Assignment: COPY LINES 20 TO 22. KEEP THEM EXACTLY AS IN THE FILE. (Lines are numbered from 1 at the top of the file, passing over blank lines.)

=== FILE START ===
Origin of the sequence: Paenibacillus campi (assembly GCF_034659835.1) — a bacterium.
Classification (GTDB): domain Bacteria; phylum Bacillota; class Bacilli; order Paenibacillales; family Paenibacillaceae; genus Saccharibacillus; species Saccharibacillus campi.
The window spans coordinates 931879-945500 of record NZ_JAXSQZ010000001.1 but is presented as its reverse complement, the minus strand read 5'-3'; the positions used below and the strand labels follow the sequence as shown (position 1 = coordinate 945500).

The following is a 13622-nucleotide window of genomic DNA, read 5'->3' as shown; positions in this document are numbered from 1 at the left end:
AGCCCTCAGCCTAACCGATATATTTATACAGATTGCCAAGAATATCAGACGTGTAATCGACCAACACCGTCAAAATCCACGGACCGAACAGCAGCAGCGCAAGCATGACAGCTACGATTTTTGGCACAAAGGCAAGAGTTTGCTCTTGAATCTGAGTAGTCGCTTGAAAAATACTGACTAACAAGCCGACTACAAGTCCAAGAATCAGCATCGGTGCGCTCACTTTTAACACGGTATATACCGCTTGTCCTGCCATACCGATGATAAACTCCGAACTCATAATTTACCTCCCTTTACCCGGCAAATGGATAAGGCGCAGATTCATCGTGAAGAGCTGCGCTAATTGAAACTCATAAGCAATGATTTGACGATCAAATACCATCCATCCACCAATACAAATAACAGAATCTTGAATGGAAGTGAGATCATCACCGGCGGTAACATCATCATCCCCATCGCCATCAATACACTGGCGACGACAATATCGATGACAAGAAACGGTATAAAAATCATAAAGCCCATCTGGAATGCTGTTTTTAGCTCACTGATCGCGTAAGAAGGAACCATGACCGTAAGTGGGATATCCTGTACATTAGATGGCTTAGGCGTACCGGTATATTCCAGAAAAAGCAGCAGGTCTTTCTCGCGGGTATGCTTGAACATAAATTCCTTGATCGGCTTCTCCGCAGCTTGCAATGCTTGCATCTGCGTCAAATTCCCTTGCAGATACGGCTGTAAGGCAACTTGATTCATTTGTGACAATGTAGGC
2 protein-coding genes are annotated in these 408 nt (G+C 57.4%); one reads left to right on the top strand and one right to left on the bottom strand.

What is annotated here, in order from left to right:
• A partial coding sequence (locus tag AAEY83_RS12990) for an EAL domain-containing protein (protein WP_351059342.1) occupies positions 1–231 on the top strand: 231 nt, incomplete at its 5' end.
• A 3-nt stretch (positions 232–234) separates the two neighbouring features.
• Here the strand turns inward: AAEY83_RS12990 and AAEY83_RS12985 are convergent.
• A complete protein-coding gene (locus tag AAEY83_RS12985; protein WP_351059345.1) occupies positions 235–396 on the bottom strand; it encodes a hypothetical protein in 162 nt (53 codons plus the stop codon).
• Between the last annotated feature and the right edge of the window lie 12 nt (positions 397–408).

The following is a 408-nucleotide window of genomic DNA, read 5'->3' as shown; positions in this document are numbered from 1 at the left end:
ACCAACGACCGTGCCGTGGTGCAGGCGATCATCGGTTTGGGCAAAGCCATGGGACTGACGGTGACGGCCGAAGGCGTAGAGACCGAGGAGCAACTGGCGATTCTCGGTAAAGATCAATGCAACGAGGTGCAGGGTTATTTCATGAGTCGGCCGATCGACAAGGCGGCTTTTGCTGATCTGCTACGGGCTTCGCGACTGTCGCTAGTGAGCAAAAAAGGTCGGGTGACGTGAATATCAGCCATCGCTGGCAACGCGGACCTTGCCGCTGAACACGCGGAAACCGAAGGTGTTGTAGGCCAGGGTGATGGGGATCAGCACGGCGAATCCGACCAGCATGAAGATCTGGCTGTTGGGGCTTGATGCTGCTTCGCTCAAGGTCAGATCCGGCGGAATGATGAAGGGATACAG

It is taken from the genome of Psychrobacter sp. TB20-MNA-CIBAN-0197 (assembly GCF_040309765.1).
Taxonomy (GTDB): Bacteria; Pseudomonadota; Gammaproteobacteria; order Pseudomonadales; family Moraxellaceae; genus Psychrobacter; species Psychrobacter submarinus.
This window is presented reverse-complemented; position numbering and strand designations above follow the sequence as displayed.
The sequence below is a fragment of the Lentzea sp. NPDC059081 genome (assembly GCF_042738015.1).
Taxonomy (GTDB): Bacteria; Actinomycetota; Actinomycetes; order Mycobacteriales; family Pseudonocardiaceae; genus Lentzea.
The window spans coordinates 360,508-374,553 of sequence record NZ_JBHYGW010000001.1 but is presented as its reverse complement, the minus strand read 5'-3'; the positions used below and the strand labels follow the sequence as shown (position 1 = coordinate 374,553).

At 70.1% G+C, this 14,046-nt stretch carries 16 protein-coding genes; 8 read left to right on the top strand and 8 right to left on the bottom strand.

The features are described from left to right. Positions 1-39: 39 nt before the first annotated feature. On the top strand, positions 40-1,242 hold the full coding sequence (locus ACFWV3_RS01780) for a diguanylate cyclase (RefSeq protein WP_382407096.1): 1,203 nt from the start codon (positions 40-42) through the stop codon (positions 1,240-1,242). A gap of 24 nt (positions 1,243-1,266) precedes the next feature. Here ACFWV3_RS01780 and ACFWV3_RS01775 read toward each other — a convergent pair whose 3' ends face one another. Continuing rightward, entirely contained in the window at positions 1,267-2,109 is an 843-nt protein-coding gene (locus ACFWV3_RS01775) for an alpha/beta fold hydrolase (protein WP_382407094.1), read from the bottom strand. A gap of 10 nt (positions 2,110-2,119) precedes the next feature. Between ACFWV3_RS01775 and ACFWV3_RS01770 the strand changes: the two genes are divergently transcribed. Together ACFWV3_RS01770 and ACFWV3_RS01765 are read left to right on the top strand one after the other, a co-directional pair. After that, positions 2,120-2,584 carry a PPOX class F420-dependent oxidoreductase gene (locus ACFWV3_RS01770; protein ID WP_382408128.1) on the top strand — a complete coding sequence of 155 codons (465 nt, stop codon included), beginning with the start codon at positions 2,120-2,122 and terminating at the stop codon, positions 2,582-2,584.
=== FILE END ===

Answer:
The window spans coordinates 360,508-374,553 of sequence record NZ_JBHYGW010000001.1 but is presented as its reverse complement, the minus strand read 5'-3'; the positions used below and the strand labels follow the sequence as shown (position 1 = coordinate 374,553).

At 70.1% G+C, this 14,046-nt stretch carries 16 protein-coding genes; 8 read left to right on the top strand and 8 right to left on the bottom strand.

The features are described from left to right. Positions 1-39: 39 nt before the first annotated feature. On the top strand, positions 40-1,242 hold the full coding sequence (locus ACFWV3_RS01780) for a diguanylate cyclase (RefSeq protein WP_382407096.1): 1,203 nt from the start codon (positions 40-42) through the stop codon (positions 1,240-1,242). A gap of 24 nt (positions 1,243-1,266) precedes the next feature. Here ACFWV3_RS01780 and ACFWV3_RS01775 read toward each other — a convergent pair whose 3' ends face one another. Continuing rightward, entirely contained in the window at positions 1,267-2,109 is an 843-nt protein-coding gene (locus ACFWV3_RS01775) for an alpha/beta fold hydrolase (protein WP_382407094.1), read from the bottom strand. A gap of 10 nt (positions 2,110-2,119) precedes the next feature. Between ACFWV3_RS01775 and ACFWV3_RS01770 the strand changes: the two genes are divergently transcribed. Together ACFWV3_RS01770 and ACFWV3_RS01765 are read left to right on the top strand one after the other, a co-directional pair. After that, positions 2,120-2,584 carry a PPOX class F420-dependent oxidoreductase gene (locus ACFWV3_RS01770; protein ID WP_382408128.1) on the top strand — a complete coding sequence of 155 codons (465 nt, stop codon included), beginning with the start codon at positions 2,120-2,122 and terminating at the stop codon, positions 2,582-2,584.